Everything You Need to Know About C-Sections

When planning labor and delivery, a traditional vaginal birth is what most mothers aspire to have. However, you can’t always have the easiest labor without any complications. Even if you are planning and are set for a vaginal birth, it wouldn’t hurt to be more familiar with your other option – the C-section. 

Cesarean delivery or a C-section is a surgical procedure that is used to deliver a baby. It is done by making incisions in the mother’s abdomen and uterus. In the United States, over 32% of pregnant women deliver via C-section. Although it is a very common and relatively safe procedure, a little more information about it could help you prepare if you run into complications.  

What Happens During a C-Section 

After you have signed your consent form, you will be injected with anesthesia via your spine. This would numb you from the rib cage down. You would also have to drink medication that would neutralize your stomach acids before you go on to the operating room. 

Normally, you would get a 4-6 inches horizontal incision from side to side, through the abdomen and then an incision into the uterus. The preferred incision is from side to side (transverse) instead of horizontally from your pubic area upwards (see illustration of the two types of incisions). If you have a transverse incision, you could elect to try a Vaginal Birth After C-ection (VBAC) in subsequent births.  With the horizontal incision, a VBAC is not an option in future births.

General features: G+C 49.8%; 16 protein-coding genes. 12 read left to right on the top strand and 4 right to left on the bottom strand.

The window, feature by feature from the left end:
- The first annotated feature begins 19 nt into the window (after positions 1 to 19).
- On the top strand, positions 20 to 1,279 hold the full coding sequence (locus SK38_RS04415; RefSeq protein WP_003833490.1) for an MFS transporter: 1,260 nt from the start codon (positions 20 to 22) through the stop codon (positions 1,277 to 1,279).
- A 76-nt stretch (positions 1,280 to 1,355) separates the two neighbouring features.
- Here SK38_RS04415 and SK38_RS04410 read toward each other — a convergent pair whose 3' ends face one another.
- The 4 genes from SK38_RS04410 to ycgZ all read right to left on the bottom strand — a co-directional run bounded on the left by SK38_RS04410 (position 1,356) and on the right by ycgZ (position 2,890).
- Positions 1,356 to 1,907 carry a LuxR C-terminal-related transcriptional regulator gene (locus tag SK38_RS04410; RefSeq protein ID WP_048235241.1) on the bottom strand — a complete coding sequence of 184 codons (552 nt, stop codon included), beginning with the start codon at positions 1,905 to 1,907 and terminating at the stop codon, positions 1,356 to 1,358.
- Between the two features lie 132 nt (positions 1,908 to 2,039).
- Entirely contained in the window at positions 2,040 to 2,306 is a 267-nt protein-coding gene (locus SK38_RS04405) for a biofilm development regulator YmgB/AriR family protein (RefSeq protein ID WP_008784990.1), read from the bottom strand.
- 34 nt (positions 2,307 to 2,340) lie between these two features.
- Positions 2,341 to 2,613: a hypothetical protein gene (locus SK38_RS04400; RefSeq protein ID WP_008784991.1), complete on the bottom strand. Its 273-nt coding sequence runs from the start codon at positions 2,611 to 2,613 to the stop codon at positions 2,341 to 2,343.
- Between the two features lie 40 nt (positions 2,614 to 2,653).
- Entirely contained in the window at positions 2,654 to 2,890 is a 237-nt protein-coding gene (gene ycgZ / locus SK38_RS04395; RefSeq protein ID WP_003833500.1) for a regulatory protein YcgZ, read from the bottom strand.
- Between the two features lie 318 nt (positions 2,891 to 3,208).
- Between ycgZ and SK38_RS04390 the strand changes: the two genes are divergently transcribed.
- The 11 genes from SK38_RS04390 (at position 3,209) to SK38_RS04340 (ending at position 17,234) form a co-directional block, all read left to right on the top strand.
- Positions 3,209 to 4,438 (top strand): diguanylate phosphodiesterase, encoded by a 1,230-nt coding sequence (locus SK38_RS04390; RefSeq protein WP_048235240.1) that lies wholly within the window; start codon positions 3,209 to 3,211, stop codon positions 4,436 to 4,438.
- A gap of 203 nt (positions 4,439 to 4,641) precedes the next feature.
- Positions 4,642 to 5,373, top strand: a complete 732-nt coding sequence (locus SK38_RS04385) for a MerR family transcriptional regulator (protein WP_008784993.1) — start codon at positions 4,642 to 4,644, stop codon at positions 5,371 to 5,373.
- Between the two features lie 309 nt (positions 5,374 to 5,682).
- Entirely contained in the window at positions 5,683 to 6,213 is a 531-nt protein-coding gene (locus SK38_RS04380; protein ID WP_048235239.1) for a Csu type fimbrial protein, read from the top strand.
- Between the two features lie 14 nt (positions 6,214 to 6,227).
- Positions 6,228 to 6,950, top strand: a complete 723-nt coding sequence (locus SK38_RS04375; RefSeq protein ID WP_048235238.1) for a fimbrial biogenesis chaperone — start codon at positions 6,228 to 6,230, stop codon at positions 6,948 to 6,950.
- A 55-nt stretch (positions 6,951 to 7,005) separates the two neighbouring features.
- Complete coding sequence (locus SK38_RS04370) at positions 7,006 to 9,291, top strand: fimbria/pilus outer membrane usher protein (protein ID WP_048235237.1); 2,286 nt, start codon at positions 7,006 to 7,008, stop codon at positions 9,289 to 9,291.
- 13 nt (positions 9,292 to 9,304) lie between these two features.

You might also feel your doctor moving your baby into a position where they can be perfectly pulled out. Like a vaginal birth, your doctor will easily see your baby and will gently pull them out. Your doctor will then clamp and cut the umbilical cord, remove the placenta, and close you up. 

You won’t feel any pain during this whole procedure although you might feel the sensation of your baby getting pulled out of your body. In addition, you won’t see this procedure because there is usually a curtain over your abdomen, but you can request to take a peek if you want to see your baby. 

After the C-section, you might feel a lot of discomfort and pain. Make sure to take it easy and rest when you can. If there are no complications, you should be recovering at home within 3-5 days after the procedure.  

Why Would You Get a C-Section? 

Most mothers who choose this procedure only do so if they want a controlled birth or if it was advised by their healthcare provider. Oftentimes, you are given this option if there are complications with your pregnancy 

C-sections shouldn’t be your first choice just because it is more convenient. Choosing to deliver via C-section can bring a lot of risks, so I still strongly recommend a traditional vaginal birth if you don’t encounter any problems with your pregnancy.  

Contact your doctor and talk about your options so that you can have a safe labor and delivery. 

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Dr. Alan Lindemann

Obstetrician-Gynecologist (OB/GYN)​

He is an obstetrician and maternal mortality expert with 4 decades of medical practice beginning in Minnesota and presently in North Dakota. He has delivered around 6,000 babies with zero maternal deaths.